Build your LFO using a waveform, wave table, or even a sequencer that steps through a list of variables. Apply the output to the internal DAC in the Teensy. Take the analog voltage output from the DAC, run it through a low pass filter (series resistor, cap to ground) to remove noise and aliasing products. We now have an analog LFO output voltage that can be applied to the mod input of any analog modular VCO. We now need to make the Teensy waveforms respond to modulation.

    Connect the LPF output to your MOD wheel (pot) and run the pot's wiper back into an A/D input on the teensy, using the circuit shown in the ADC audio input section in the Audio System Design Tool, or something similar to provide an AC coupled input centered around a DC voltage. Do not use the ADC audio in, use the ordinary analog read function since every synth ever made will need to read some pots (done inside the main loop). It is fast enough for LFO modulation. Read the A/D input value with no mod applied (the number represented by the DC bias applied to your MOD INPUT pin). Put this converter reading function (analogRead) inside your main program loop. In the software that you use to send a frequency to the VCO, subtract this number from the frequency, then add the number returned by the A/D converter to the frequency before sending it to the waveform (waveformFrequency) in your main loop. When there is no modulation applied to the A/D input, the two numbers will be the same resulting in no change in frequency. As the MOD wheel is rolled up the A/D number will begin to change in response to the LFO, resulting in a changing frequency output from the waveform generator. You may need to scale the levels of the modulation. This can be done in hardware or software, whatever is easiest for you.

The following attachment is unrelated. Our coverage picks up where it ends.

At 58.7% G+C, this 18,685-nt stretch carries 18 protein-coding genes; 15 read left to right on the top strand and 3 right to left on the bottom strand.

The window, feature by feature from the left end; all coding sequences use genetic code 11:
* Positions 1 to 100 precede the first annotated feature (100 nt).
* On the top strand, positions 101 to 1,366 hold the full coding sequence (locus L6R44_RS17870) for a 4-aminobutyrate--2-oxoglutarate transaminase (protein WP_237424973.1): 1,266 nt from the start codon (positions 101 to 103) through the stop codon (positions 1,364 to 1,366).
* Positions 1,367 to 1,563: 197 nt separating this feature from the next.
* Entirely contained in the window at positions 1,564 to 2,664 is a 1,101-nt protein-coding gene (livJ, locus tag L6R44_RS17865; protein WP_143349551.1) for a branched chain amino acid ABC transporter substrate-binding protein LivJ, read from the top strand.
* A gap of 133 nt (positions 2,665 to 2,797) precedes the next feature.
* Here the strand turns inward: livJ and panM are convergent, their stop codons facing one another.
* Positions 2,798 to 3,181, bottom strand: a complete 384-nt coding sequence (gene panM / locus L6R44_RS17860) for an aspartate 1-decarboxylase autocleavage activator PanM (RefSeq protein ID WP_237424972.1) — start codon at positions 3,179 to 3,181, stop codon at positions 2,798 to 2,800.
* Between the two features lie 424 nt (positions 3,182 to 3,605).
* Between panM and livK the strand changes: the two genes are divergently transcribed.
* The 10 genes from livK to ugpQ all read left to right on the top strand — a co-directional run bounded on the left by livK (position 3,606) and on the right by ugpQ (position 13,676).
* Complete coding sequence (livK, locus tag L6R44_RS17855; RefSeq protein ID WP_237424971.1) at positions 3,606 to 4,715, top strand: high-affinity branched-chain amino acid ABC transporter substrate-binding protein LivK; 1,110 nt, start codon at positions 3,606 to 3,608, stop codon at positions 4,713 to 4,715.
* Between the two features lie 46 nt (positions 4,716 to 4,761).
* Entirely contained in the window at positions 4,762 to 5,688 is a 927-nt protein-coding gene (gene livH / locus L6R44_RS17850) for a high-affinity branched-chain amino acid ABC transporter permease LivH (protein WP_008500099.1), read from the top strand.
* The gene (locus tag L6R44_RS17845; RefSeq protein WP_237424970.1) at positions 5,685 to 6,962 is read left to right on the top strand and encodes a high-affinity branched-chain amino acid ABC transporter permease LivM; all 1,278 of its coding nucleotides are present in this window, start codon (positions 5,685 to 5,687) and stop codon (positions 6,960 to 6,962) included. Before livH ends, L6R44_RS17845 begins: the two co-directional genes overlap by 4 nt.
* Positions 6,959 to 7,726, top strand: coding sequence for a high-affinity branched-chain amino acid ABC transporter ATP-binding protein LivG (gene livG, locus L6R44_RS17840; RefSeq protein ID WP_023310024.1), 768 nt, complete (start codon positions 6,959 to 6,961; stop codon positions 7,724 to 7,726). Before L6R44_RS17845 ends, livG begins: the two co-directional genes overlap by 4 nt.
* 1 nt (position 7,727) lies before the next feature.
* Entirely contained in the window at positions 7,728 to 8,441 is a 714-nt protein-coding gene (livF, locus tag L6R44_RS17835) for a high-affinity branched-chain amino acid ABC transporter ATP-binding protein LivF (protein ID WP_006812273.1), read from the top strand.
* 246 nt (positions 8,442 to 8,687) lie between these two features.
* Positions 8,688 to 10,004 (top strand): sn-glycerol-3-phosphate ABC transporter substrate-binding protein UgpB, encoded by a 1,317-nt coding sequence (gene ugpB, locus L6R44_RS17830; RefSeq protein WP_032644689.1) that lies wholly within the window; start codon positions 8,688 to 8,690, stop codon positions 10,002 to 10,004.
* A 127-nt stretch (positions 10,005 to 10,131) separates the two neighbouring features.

What if i'm already using the Dac output from teensy?(i don't have the audioshield)??. Is it possible to just have a function that internally modulates the frequency of the osc?

  12. #12
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    I am using the audio shield for audio output and audio input. The DAC is for LFO.

    I would assume that the same method could be used to numerically modulate the waveform generators. It would be possible to code a numerical LFO, or as mentioned build one that scans through a wave table at a variable speed. Since I am far more at home with hardware than with software, if I had the same constraints, I would just build a hardware LFO and connect it to one of the A/D inputs and follow my path from the A/D input to modulating the waveform generator.

    My current synthesizer setup is a mix of mostly analog hardware, several modules in two different formats, and a PC running a DAW and several software synths from Arturia and others. There will be a stand alone Teensy synth or two and several modules for a big modular, including a couple that use vacuum tubes, in my future. The Teensy synth stuff is the first real software project that I have done in several years.